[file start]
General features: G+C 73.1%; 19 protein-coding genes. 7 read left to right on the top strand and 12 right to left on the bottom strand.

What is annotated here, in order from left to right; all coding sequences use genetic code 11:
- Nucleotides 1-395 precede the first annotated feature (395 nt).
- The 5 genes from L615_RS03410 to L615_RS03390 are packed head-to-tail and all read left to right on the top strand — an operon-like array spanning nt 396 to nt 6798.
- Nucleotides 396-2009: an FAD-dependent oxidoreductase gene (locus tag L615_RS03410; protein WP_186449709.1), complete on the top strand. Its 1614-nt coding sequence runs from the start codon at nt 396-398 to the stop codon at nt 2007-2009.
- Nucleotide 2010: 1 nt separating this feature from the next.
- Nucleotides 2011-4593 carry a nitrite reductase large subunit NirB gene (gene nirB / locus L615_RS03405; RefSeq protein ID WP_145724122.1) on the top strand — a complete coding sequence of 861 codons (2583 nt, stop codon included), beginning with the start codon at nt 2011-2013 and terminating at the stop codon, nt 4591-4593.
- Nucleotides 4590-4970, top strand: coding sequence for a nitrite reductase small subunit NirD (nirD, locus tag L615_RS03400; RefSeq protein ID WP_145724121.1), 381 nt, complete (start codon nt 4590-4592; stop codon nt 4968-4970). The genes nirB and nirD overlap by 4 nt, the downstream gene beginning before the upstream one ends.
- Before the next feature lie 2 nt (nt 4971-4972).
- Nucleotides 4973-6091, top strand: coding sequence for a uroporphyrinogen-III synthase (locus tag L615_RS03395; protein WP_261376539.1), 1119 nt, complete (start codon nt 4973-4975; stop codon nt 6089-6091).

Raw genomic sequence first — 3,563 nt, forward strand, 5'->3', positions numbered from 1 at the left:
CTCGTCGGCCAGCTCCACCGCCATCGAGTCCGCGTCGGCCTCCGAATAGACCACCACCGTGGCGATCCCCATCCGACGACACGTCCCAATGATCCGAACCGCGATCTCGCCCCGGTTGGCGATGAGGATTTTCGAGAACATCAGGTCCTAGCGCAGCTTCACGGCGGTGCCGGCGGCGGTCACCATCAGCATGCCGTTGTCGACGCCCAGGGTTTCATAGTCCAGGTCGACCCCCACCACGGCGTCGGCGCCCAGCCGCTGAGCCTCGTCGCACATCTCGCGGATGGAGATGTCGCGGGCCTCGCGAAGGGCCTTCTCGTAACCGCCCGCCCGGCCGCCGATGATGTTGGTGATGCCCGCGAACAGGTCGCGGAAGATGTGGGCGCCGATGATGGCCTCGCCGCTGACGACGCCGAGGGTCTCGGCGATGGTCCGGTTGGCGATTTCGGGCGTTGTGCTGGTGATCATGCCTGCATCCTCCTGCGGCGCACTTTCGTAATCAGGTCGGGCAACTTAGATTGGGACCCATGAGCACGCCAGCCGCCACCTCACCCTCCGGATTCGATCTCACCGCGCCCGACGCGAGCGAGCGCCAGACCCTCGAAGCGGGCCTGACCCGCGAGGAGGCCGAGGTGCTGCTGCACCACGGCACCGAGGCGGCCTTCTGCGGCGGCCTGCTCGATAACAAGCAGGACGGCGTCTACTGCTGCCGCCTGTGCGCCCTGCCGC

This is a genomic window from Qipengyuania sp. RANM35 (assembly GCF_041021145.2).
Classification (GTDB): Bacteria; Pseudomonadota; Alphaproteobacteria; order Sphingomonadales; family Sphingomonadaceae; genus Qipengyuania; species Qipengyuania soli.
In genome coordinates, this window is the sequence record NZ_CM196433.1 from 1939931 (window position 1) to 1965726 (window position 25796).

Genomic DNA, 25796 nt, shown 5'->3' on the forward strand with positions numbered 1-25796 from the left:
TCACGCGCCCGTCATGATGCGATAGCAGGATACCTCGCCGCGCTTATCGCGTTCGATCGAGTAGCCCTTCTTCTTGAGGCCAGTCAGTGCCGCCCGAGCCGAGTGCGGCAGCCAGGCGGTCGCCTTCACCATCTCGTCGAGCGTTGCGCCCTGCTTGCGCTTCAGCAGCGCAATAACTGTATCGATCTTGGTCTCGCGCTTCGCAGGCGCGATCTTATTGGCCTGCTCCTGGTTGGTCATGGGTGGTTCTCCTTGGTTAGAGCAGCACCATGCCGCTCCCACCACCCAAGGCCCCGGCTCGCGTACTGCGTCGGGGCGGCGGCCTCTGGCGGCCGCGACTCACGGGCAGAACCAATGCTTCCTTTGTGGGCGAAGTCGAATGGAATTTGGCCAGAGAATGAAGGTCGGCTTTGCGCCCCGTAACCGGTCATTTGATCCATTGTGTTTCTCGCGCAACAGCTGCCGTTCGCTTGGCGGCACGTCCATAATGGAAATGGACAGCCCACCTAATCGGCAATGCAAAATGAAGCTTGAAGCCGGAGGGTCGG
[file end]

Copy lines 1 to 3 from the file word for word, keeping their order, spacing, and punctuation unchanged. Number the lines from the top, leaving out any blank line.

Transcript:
General features: G+C 73.1%; 19 protein-coding genes. 7 read left to right on the top strand and 12 right to left on the bottom strand.

What is annotated here, in order from left to right; all coding sequences use genetic code 11:
- Nucleotides 1-395 precede the first annotated feature (395 nt).